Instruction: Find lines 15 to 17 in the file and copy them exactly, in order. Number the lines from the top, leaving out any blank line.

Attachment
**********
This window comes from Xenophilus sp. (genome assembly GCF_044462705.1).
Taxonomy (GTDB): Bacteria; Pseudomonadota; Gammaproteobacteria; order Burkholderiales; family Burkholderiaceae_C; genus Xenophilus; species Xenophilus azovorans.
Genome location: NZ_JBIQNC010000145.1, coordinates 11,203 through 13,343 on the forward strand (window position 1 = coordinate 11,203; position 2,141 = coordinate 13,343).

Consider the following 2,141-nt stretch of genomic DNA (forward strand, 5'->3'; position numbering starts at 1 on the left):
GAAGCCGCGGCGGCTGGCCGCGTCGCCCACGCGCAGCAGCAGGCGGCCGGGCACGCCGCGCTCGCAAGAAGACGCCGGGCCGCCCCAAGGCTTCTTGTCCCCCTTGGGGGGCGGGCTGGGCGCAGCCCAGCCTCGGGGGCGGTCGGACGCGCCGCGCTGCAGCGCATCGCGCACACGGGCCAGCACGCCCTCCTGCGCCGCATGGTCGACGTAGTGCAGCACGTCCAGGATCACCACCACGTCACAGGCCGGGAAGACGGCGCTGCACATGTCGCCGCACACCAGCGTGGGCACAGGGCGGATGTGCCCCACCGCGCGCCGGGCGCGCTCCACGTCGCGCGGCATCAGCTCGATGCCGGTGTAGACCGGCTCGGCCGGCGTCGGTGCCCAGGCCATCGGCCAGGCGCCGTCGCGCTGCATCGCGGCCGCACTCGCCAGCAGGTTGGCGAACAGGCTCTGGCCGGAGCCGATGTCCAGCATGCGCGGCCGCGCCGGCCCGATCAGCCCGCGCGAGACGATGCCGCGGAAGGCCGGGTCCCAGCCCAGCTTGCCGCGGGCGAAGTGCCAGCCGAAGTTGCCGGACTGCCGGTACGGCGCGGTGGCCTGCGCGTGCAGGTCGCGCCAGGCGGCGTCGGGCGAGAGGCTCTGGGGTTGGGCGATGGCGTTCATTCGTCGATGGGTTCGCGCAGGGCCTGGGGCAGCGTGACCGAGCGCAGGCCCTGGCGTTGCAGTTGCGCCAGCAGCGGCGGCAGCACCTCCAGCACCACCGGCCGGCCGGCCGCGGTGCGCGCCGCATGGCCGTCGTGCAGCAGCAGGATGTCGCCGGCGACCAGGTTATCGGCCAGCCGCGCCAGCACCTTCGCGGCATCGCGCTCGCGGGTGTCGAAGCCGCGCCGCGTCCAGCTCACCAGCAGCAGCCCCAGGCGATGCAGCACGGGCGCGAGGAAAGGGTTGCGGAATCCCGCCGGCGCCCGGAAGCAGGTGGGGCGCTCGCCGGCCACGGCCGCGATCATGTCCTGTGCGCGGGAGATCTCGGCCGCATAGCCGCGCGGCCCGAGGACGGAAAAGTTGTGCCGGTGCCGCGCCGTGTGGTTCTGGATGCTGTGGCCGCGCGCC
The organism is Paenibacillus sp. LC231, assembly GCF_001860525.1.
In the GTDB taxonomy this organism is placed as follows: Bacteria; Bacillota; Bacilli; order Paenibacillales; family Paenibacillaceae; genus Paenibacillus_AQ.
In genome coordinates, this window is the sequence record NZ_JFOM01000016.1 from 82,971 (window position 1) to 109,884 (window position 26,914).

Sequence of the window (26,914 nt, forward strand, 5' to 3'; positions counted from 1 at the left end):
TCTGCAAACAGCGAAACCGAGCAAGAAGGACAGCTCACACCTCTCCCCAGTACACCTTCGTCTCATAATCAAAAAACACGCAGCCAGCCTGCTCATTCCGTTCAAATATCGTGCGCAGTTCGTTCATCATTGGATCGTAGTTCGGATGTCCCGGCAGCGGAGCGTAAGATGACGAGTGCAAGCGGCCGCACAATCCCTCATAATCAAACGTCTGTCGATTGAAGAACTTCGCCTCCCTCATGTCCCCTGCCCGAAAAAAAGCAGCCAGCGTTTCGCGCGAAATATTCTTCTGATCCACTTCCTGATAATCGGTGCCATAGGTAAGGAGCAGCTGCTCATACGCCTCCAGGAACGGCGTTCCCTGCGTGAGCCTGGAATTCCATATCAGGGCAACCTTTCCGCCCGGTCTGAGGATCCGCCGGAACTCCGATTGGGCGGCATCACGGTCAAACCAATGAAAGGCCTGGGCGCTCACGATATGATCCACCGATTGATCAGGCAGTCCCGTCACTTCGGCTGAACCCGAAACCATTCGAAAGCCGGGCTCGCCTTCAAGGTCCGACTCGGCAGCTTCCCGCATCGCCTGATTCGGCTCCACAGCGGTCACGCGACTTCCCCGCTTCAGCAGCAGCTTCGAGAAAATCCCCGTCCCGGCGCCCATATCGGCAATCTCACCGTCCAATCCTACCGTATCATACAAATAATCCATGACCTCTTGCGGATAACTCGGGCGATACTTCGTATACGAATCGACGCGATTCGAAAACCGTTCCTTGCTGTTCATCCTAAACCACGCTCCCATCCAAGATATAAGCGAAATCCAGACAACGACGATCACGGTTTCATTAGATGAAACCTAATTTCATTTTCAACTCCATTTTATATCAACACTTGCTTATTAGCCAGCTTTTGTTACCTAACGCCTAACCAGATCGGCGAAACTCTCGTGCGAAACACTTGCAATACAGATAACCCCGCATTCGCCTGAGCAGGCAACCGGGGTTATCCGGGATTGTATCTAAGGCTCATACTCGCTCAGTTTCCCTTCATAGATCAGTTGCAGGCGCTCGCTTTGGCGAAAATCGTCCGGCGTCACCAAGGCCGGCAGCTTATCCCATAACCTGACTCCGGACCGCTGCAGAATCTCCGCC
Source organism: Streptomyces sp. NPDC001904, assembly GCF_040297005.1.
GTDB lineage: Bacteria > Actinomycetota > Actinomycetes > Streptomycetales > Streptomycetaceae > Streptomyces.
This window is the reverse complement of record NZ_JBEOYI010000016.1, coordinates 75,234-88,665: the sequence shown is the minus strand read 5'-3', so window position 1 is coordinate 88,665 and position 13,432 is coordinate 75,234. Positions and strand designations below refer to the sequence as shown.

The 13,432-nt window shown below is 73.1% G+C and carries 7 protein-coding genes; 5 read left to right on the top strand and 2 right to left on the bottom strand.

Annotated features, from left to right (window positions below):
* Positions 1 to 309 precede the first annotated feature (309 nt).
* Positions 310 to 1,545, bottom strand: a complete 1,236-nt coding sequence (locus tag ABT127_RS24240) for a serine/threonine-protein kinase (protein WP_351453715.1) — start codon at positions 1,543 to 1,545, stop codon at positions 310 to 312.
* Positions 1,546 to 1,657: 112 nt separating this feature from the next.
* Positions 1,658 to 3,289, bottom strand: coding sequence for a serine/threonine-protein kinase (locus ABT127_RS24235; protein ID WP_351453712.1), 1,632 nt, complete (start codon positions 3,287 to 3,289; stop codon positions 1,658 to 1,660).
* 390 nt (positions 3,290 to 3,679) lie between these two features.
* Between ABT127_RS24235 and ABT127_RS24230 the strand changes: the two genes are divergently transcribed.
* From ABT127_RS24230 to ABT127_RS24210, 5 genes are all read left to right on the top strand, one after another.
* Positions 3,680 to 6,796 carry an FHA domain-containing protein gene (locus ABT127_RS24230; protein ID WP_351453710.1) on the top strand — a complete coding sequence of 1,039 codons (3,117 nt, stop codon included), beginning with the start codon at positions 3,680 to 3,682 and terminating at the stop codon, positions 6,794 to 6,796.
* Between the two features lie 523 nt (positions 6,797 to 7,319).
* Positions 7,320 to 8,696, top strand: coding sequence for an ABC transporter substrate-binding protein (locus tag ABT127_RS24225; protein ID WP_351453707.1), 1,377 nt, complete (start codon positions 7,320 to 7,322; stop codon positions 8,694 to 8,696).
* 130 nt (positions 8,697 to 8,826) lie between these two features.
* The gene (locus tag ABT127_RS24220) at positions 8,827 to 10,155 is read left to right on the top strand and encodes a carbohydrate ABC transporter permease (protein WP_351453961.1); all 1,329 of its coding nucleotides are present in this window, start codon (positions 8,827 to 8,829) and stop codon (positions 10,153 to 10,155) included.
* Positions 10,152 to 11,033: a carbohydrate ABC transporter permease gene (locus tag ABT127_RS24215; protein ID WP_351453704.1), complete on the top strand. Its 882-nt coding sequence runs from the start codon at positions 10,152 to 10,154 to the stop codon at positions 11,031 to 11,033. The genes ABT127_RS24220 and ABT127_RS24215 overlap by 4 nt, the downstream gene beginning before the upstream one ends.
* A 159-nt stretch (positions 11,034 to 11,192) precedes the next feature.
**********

Annotated features, from left to right (window positions below):
* Positions 1 to 309 precede the first annotated feature (309 nt).
* Positions 310 to 1,545, bottom strand: a complete 1,236-nt coding sequence (locus tag ABT127_RS24240) for a serine/threonine-protein kinase (protein WP_351453715.1) — start codon at positions 1,543 to 1,545, stop codon at positions 310 to 312.